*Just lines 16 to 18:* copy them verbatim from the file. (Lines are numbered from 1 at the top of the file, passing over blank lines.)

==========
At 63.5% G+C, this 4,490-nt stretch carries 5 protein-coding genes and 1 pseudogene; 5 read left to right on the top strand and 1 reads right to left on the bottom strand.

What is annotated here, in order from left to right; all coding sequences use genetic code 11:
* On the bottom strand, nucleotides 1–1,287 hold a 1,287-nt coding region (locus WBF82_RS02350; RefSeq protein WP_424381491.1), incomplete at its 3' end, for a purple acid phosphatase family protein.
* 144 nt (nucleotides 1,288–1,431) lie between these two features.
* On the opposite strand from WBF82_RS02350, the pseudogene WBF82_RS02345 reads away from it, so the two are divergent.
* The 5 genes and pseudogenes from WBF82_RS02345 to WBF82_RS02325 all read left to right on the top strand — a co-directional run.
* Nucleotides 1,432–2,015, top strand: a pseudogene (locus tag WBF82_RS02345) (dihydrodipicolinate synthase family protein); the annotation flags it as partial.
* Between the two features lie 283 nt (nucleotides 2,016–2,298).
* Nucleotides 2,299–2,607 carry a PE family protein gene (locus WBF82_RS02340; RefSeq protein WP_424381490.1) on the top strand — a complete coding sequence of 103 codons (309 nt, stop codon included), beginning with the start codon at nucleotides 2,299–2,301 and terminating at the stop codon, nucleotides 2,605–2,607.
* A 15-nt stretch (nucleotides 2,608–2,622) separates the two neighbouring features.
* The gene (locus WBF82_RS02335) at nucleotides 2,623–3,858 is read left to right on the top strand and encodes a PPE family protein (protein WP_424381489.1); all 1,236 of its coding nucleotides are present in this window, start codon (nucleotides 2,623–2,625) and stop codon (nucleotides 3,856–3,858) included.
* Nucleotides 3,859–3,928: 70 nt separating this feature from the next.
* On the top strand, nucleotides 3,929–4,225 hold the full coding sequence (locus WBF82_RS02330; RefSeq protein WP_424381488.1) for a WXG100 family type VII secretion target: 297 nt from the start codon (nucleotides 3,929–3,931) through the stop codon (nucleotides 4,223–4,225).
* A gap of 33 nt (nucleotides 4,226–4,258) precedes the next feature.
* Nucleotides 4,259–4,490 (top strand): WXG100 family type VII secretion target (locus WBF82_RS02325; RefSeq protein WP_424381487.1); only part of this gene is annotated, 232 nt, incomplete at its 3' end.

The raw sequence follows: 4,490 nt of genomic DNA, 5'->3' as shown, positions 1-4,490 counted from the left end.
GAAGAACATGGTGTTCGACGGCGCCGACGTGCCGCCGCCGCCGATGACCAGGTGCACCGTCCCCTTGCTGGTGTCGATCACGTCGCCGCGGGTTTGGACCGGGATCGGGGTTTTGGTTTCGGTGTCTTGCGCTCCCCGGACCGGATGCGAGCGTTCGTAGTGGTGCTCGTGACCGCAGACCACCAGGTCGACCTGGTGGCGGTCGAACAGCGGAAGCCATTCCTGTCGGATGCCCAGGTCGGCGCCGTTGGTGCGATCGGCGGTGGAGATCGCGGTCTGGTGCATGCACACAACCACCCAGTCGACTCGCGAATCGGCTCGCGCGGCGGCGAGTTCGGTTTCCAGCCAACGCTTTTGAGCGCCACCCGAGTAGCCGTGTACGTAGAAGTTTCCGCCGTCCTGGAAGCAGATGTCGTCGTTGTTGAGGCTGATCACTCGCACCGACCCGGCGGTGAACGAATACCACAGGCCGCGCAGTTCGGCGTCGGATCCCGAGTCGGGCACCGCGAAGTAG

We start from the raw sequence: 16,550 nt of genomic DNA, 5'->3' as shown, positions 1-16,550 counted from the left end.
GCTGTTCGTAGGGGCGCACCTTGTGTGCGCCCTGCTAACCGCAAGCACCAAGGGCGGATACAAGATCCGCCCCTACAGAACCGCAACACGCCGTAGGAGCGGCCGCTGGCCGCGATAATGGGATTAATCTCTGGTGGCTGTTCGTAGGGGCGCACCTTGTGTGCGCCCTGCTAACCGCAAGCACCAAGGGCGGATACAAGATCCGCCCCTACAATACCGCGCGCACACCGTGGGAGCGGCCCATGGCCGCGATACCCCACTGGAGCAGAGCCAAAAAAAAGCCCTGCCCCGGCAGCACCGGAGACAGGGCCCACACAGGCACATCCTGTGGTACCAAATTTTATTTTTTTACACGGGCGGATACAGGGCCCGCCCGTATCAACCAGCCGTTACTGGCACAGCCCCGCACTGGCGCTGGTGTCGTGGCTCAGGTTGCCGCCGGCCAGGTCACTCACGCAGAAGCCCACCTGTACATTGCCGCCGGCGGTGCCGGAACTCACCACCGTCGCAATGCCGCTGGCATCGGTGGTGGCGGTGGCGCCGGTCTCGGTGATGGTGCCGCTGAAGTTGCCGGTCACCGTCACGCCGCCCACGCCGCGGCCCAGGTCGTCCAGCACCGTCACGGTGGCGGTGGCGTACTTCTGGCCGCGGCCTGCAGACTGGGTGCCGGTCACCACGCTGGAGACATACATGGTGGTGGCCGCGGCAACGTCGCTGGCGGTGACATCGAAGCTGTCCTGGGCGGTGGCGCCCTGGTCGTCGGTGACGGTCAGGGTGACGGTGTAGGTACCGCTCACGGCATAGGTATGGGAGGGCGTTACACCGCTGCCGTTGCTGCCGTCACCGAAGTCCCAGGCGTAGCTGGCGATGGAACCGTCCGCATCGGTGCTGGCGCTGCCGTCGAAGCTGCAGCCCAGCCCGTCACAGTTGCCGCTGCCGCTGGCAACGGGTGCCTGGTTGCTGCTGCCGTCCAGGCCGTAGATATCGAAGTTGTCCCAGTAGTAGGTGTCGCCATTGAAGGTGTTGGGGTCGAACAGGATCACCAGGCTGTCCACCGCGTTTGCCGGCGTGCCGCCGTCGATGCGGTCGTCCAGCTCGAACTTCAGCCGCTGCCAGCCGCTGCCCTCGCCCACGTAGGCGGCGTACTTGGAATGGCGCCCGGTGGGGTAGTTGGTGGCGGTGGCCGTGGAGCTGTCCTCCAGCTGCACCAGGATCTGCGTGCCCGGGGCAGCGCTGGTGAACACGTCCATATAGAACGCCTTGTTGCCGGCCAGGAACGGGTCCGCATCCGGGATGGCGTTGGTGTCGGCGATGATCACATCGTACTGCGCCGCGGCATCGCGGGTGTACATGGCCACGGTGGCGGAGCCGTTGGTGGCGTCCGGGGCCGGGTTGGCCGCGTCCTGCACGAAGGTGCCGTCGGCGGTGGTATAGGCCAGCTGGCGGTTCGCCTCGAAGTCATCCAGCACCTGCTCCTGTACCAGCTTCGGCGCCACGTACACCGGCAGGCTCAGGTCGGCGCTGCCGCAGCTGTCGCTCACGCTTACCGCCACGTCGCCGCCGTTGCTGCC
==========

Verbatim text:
The raw sequence follows: 4,490 nt of genomic DNA, 5'->3' as shown, positions 1-4,490 counted from the left end.
GAAGAACATGGTGTTCGACGGCGCCGACGTGCCGCCGCCGCCGATGACCAGGTGCACCGTCCCCTTGCTGGTGTCGATCACGTCGCCGCGGGTTTGGACCGGGATCGGGGTTTTGGTTTCGGTGTCTTGCGCTCCCCGGACCGGATGCGAGCGTTCGTAGTGGTGCTCGTGACCGCAGACCACCAGGTCGACCTGGTGGCGGTCGAACAGCGGAAGCCATTCCTGTCGGATGCCCAGGTCGGCGCCGTTGGTGCGATCGGCGGTGGAGATCGCGGTCTGGTGCATGCACACAACCACCCAGTCGACTCGCGAATCGGCTCGCGCGGCGGCGAGTTCGGTTTCCAGCCAACGCTTTTGAGCGCCACCCGAGTAGCCGTGTACGTAGAAGTTTCCGCCGTCCTGGAAGCAGATGTCGTCGTTGTTGAGGCTGATCACTCGCACCGACCCGGCGGTGAACGAATACCACAGGCCGCGCAGTTCGGCGTCGGATCCCGAGTCGGGCACCGCGAAGTAG

We start from the raw sequence: 16,550 nt of genomic DNA, 5'->3' as shown, positions 1-16,550 counted from the left end.